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Inhibition of the insulin-like growth factor-1 receptor enhances effects of simvastatin on prostate cancer cells in co-culture with bone.

Artikel i vetenskaplig tidskrift
Författare Annika Nordstrand
Marie Lundholm
Andreas Larsson
Ulf H Lerner
Anders Widmark
Pernilla Wikström
Publicerad i Cancer microenvironment : official journal of the International Cancer Microenvironment Society
Volym 6
Nummer/häfte 3
Sidor 231-40
ISSN 1875-2292
Publiceringsår 2013
Publicerad vid Centre for Bone and Arthritis Research
Sidor 231-40
Språk en
Länkar dx.doi.org/10.1007/s12307-013-0129-...
Ämneskategorier Endokrinologi

Sammanfattning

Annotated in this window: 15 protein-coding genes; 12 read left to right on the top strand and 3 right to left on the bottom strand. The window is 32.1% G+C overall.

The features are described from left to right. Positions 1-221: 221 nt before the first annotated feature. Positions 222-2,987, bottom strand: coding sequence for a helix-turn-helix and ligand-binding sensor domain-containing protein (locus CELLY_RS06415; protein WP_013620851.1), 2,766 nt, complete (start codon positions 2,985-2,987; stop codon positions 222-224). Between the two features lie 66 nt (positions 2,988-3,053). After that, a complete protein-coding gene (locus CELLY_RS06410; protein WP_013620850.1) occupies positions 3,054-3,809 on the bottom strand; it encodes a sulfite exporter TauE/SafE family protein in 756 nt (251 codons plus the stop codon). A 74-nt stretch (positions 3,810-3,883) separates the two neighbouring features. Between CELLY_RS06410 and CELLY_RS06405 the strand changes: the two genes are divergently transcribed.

Prostate cancer (PC) bone metastases show weak responses to conventional therapies. Bone matrix is rich in growth factors, with insulin-like growth factor-1 (IGF-1) being one of the most abundant. IGF-1 acts as a survival factor for tumor cells and we speculate that bone-derived IGF-1 counteracts effects of therapies aimed to target bone metastases and, consequently, that therapeutic effects could be enhanced if given in combination with IGF-1 receptor (IGF-1R) inhibitors. Simvastatin inhibits the mevalonate pathway and has been found to induce apoptosis of PC cells. The aims of this study were to confirm stimulating effects of bone-derived IGF-1 on PC cells and to test if IGF-1R inhibition enhances growth inhibitory effects of simvastatin on PC cells in a bone microenvironment. The PC-3 and 22Rv1 tumor cell lines showed significantly induced cell growth when co-cultured with neonatal mouse calvarial bones. The tumor cell IGF-1R was activated by calvariae-conditioned media and neutralization of bone-derived IGF-1 abolished the calvarium-induced PC-3 cell growth. Treatment of PC-3 and 22Rv1 cells with simvastatin, or the IGF-1R inhibitor NVP-AEW541, reduced tumor cell numbers and viability, and induced apoptosis. Combined simvastatin and NVP-AEW541 treatment resulted in enhanced growth inhibitory effects compared to either drug given alone. Effects of simvastatin involved down-regulation of IGF-1R in PC-3 and of constitutively active androgen receptor variants in 22Rv1 cells. In conclusion, we suggest that IGF-1 inhibition may be a way to strengthen effects of apoptosis-inducing therapies on PC bone metastases; a possibility that needs to be further tested in pre-clinical models.

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